Commenting on his earlier misogynistic remarks implying that the victim shared responsibility for her rape, Sheikh apologised once again. "If my statement offended the victim, then I apologise."
Stating that the Punjab government should apologise to the entire nation for the comments the official made, the judge remarked that Sheikh should have weighed his choice of words. "It is the government's responsibility to provide protection to the people.
"A young girl left for the motorway thinking she was safe. You have no idea the kind of agony the victim and her children will endure for the rest of their lives," Justice Qasim Khan remarked.
Informing the court about the status of the investigation, the CCPO said that police carried out geo-fencing and managed to match samples taken from the victim with accused Abid Ali.
He added that the second accused had surrendered to police and had recorded his statement. "We are trying to trace one more accused. All those responsible will be caught."
Earlier during the hearing, the court was informed by the government-appointed law officer that the motorway case was currently being investigated by police.
"What kind of an inquiry is this where the departmental head is holding the victim responsible for the incident?" remarked Justice Qasim Khan, referring to the CCPO's comments.
"The entire Punjab cabinet should have apologised for the Lahore police chief's remarks," he added.
"If an investigation is being carried out with such a mindset then who knows what is reality and what is made up," Justice Qasim Khan said.
The writ petition, filed by Advocate Nadeem Sarwar, stated that the motorway incident was not the first of its kind where police had shown "criminal negligence" and a "lack of professionalism".
The petition also criticised the Lahore CCPO for his misogynistic comments blaming the victim for leaving her home late at night, adding that his statement was "encouraging the culprits" and therefore called for the formation of a judicial inquiry commission supervised by the court to probe the case and for action to be taken against Sheikh.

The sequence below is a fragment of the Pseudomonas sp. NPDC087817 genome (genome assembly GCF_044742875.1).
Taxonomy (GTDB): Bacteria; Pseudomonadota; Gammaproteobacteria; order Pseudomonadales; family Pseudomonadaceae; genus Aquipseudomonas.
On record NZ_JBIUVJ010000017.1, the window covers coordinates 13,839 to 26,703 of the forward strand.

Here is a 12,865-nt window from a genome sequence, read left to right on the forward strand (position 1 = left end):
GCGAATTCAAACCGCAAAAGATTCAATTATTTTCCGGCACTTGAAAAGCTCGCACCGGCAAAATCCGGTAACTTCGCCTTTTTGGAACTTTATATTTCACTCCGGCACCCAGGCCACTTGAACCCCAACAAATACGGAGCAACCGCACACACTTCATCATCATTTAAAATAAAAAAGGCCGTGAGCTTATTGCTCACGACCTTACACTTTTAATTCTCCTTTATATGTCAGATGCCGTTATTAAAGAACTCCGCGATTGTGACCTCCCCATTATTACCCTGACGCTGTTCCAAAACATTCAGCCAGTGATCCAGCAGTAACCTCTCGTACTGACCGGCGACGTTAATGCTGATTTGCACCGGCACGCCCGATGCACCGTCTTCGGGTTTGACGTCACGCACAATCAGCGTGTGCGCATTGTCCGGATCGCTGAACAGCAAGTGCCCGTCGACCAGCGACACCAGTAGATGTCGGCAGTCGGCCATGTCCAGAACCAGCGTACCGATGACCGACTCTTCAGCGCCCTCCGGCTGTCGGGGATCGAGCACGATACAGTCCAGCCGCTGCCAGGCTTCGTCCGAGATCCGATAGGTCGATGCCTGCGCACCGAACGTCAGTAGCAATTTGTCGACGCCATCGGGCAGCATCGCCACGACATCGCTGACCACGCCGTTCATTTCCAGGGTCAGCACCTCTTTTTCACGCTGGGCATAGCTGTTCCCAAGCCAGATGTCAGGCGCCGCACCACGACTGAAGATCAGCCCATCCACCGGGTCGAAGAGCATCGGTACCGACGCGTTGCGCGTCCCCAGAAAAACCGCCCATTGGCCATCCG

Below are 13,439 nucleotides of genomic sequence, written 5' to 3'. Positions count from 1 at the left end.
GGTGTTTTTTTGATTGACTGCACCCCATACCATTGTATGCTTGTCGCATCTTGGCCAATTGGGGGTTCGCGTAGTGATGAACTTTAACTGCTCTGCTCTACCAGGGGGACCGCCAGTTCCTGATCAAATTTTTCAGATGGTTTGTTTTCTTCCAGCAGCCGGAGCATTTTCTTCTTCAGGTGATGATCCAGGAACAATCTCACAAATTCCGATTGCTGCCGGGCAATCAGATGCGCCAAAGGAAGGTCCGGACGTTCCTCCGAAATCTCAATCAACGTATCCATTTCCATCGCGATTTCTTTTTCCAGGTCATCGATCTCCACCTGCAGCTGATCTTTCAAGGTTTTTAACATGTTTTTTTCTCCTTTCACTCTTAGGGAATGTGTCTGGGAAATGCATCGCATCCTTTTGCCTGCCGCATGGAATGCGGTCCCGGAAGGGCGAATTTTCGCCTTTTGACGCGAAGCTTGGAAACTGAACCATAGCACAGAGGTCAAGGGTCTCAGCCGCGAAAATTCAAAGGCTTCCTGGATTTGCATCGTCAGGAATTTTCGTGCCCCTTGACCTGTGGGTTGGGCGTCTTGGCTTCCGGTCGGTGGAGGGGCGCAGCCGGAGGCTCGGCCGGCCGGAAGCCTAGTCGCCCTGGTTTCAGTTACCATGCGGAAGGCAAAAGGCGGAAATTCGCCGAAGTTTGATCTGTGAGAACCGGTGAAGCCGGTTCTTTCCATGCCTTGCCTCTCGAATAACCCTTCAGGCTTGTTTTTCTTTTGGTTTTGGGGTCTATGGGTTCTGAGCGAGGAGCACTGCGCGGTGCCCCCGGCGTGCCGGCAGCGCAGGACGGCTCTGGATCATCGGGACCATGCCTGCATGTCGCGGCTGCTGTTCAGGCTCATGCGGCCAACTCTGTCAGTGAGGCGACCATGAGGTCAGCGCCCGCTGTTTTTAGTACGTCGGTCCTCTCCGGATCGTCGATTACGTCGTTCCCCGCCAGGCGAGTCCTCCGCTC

It also asked for the records and police progress in rape cases reported over the last five years to be made public and produced before the court.
Motorway rape case
Last week, two ‘robbers’ allegedly gang-raped a woman at gunpoint in front of her children in Lahore's Gujjarpura area after she was stranded on the Lahore-Sialkot motorway.
According to the details available so far, the victim, a woman in her early 30s and a resident of Lahore’s Defence Housing Society, was stuck on the motorway with her two children at around 1am after her car ran out of fuel.
As she tried to arrange for help, two men approached her and took her and her children (under eight) into the nearby fields at gunpoint.
Once in the field, the attackers raped the woman in front of her children. By the time a police party and a relative of the woman had called arrived at the scene, the attackers had fled, taking with them the cash and valuables the victim was carrying with her.
As the investigation into the incident started, there were reports that the victim had called the helpline of Motorway Police, but she was denied assistance because the area in question was not covered by the Pakistan National Highway and Motorway Police.
Following the incident, the CCPO invited criticism when he pontificated that the victim had failed to take due precautions before setting off for her journey.
According to the Lahore police chief’s logic, the woman could have avoided being at the wrong place at the wrong time. He said she should have taken the more populated GT Road to Gujranwala instead of going via motorway, and that she ought to have checked how much fuel her car had before setting off.